Long before there were interstate highways here in the United States, we had Federal Routes.
Federal Routes were roads like the famous Route 66; mostly two lane highways that were paved, well maintained, and the fastest way to get across the country, if that was your goal.
One of these federal highways still exits, and is living strong to this day: U.S. 50.
U.S. 50 was constructed in 1926. It spans from Ocean City, Maryland to West Sacramento, California. While Route 66 is more famous, U.S. 50 is longer; nearly 600 miles longer, at 3,008 statute miles. It is also one of the last, completely intact Federal coast to coast highways.
U.S. 50 (which I’ve grown up just calling “50,” as I live four miles away from it, and will just call it “50” from this point on) runs right through the Queen City of Cincinnati. Built back in a time when people were a bit more proud of their cities than we are today, and when Cincinnati was still a booming industrial river town, the city decided to put markers on the eastern side of Cincinnati where the actual city limits start.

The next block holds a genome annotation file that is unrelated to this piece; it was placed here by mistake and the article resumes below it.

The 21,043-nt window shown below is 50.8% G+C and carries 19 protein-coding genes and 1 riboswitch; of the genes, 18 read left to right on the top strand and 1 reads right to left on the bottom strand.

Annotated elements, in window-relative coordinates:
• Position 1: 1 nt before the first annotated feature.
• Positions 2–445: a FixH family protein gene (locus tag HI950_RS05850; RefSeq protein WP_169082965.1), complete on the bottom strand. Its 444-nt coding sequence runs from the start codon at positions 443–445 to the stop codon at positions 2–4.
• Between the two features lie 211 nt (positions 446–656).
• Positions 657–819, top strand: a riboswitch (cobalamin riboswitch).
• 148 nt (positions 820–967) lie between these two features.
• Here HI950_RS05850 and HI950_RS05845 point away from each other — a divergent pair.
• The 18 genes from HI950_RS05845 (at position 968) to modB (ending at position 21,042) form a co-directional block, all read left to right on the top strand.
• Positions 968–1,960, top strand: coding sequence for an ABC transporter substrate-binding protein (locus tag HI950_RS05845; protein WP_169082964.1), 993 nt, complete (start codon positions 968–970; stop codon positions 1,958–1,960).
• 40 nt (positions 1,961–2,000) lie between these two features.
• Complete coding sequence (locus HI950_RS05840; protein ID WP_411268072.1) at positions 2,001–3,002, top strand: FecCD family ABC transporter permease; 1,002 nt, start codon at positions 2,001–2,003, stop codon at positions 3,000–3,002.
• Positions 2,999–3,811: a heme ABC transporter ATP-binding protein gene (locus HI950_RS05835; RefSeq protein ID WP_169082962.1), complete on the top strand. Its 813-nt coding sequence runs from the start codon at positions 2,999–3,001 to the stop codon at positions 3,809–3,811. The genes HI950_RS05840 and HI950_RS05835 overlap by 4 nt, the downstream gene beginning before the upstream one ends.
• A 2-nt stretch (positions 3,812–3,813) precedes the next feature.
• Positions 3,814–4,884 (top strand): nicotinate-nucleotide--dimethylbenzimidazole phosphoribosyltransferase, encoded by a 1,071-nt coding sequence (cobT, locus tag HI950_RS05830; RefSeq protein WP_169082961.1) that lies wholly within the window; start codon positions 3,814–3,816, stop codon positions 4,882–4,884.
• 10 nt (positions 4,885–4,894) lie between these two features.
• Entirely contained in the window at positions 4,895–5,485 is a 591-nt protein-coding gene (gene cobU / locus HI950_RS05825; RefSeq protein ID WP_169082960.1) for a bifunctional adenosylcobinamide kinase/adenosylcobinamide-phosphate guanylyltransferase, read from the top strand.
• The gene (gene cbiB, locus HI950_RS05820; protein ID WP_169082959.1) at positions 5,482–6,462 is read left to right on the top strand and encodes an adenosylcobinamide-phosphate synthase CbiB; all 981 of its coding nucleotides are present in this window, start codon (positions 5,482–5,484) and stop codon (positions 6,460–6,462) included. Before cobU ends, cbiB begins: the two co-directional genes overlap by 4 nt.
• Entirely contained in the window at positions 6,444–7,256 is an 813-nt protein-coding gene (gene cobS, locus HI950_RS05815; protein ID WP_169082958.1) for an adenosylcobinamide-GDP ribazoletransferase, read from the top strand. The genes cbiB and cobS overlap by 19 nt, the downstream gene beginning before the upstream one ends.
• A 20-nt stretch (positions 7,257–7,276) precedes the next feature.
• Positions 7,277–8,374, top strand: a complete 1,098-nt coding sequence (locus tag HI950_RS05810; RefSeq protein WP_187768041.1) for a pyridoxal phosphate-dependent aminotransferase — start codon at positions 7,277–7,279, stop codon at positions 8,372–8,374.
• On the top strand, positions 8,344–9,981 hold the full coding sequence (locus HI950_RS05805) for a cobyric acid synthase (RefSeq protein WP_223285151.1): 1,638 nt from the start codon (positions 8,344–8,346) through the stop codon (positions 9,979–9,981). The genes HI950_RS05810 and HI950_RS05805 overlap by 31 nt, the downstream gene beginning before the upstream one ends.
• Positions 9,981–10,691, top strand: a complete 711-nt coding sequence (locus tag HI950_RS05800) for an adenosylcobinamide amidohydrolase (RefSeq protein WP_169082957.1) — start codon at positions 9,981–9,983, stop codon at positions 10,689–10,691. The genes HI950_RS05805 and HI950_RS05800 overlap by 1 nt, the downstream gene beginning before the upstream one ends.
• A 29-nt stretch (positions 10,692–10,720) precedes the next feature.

I’m sure somewhere I could find out when these were constructed. In fact, Google searches such as, “Cincinnati Art Deco,” “Cincinnati City Limit Signs,” “Cincinnati Art Deco City Limit Signs,” yield no other photographs of, what have been for years, some of my favorite features of the Queen City.
I don’t know if there are a matching set on the West side of 50; I’ve never had reason to go there. But I do know that these beautiful signs stand as a glorious welcoming to a city that, fearfully, may have had its best days a long time ago.
If you want to know what it feels like to drive by these signs, watch The Lord of the Rings, The Fellowship of the Ring. As the Fellowship makes their way down the Anduin, they come to the borders of Gondor, and standing as warning are two of the old kings of Gondor.
While they’re not nearly as large as the kings of Gondor, driving past these beautiful signs will make you think of that scene.
I captured these at the absolute last light of a January day on Kodak UltraMax 400 film. Camera doesn’t matter.